By Theo van de Kletersteeg
Compared to other countries, Canada has generally done well in its handling of the Covid-19 crisis, from medical as well as socio-economic points of views. But how has it done economically? Fortunately, The Economist publishes a weekly survey of economic indicators as compiled by Hayer Analytics, supplemented by its own sources. Canadian Sailings will be analyzing these data on a quarterly basis, and will present its findings to its readers in 2021. To start off with, we have compared Q2 data for 2020 with Q2 data for 2019, as they were compiled for the 43 countries that The Economist reported on.
With the exception of China (+4.9 per cent), not a single country on the list enjoyed positive GDP growth. The economies of India (-23.9 per cent) and Peru (-30.2 per cent) contracted the most during the quarter. Canada’s economy contracted by 13.0 per cent, and failed to measure up to the performance of Asian Tigers (Taiwan -0.6 per cent, South Korea -2.8 per cent, Singapore -7.0 per cent) and the U.S. (-9.0 per cent), but far surpassed the performance of most European economies. Britain’s economy contracted by 21.5 per cent.
In addition to comparing Q2-2020 with Q2-2019 numbers, we have also compared Q2-2020 growth rates with Q2-2019 growth rates. (The growth rates reported for Q2 of 2019 compare growth rates against Q2-2018 performance). Again, except China which registered a decrease in GDP from 6.2 to 4.9 per cent, and the Asian Tigers, all other nations suffered dramatic setbacks ranging from drops of 10 to 30 per cent. Canada declined from a 1.6 per cent growth rate in 2019 to a 13.0 per cent contraction rate in Q2 of 2020.
Surprisingly, overall unemployment rates did not change dramatically, although there were significant changes in several countries. For example, unemployment rates in Peru jumped from 4.6 to 15.5 per cent, in Chile from 7.2 to 12.9 per cent, and in the Philippines from 5.4 to 10.0 per cent. In Canada, rates increased from 5.7 to 9.0 per cent
Current account balance
Investopedia defines the current account balance as the positive or negative balance of a nation’s transactions with the rest of the world—specifically its net trade in goods and services, its net earnings on cross-border investments, and its net transfer payments—over a defined period of time, such as a year or a quarter. A positive balance generally reflects a healthy economy with more cash coming into the country than leaving it.
Surprisingly, although a number of nations saw wide swings in their current account balance, most did not. Canada swung from a deficit of 2.5 per cent of GDP in Q2 of 2019 to a deficit of 2.1 per cent of GDP in Q2 of 2020. The Netherlands swung from a positive balance of 9.7 per cent to 5.8 per cent, still positive, but a dramatic drop. Norway plunged from a 7.1 per cent surplus to a surplus of only 1.8 per cent.
Investopedia defines a balanced budget as a situation in financial planning or budgeting where total expected revenues are equal to total planned spending. A balanced budget occurs when revenues are equal to or greater than total expenses. Governments must make up budget deficits through raising taxes, increasing the money supply or borrowing, or a combination of these.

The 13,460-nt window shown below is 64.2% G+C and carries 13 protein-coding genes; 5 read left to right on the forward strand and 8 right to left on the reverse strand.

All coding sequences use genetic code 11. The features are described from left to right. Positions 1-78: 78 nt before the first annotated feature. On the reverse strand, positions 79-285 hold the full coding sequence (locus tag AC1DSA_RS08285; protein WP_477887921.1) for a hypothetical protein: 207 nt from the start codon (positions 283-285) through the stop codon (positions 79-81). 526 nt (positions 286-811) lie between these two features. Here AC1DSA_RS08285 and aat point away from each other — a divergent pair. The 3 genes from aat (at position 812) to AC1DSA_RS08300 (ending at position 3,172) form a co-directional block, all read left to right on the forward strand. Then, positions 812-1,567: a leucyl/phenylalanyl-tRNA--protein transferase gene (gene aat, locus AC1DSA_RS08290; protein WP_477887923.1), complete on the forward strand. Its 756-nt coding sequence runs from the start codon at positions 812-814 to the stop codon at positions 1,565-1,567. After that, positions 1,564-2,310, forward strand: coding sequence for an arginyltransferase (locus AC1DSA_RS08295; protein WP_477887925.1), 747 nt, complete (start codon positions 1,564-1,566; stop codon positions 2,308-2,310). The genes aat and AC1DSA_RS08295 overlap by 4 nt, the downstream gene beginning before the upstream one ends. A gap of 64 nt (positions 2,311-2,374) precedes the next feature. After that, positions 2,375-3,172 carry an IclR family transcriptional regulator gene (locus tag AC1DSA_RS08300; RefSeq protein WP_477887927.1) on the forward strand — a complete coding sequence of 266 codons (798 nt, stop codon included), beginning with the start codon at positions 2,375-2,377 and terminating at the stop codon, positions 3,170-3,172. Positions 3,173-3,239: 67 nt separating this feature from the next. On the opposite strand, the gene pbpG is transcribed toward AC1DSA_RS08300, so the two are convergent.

Whereas in 2019 twelve of the countries covered by The Economist’s survey were operating at budgetary surpluses, in 2020 ALL are operating with budget deficits which in most cases are dramatically higher than the deficits that occurred in 2019. The U.S. swung from a deficit equivalent to 4.7 per cent of GDP in Q2 of 2019 to a deficit of 15.3 per cent of GDP in Q2 of 2020. Canada went from a deficit of 0.9 per cent of GDP to a deficit of 13.0 per cent of GDP. Of the surveyed countries, Britain is currently the nation operating with the largest budget deficit, 18.9 per cent of GDP. China’s budget deficit is currently 5.6 per cent, relatively high by 2019 standards, but modest compared to 2020 standards.
Canada’s economic position is somewhere in the middle of the pack, measured exclusively by these rather simplistic numbers. The position of the U.S. is most worrisome, sliding from large deficits in trade and budgets as well as the current account balance, to supersized budget deficits and debt. Europe too appears to be digging a big hole for itself. The redeeming feature for the U.S. relative to Europe is that while Europe’s economy is generally moribund, if the U.S. were to put its mind to it, it has the ability to revive itself as the leading global innovator, regaining lost ground.
Canada continues to depend heavily on trade with the U.S. and, increasingly, on trade with China, which has been sputtering lately. With domestic support for Canada’s energy industry waning, it is becoming increasingly apparent that this country needs a national economic plan to identify the industries it wishes to encourage. Covid-19 has wreaked havoc with the country’s finances, making it incumbent on our government to restore prudent financial management as soon as possible. We have survived the first six months of the pandemic in relatively decent shape, but not nearly in the same shape as the Asian Tigers, our competitors. We cannot allow our competitive position to slip further, so let’s get to work.
The following page displays a table of summary stats for the second quarter of 2020, as compiled by The Economist.
|Country||GDP growth Q2 – 2020||Unemployment rate July/Aug 2020||Current account % of GDP||Budget balance, % of GDP|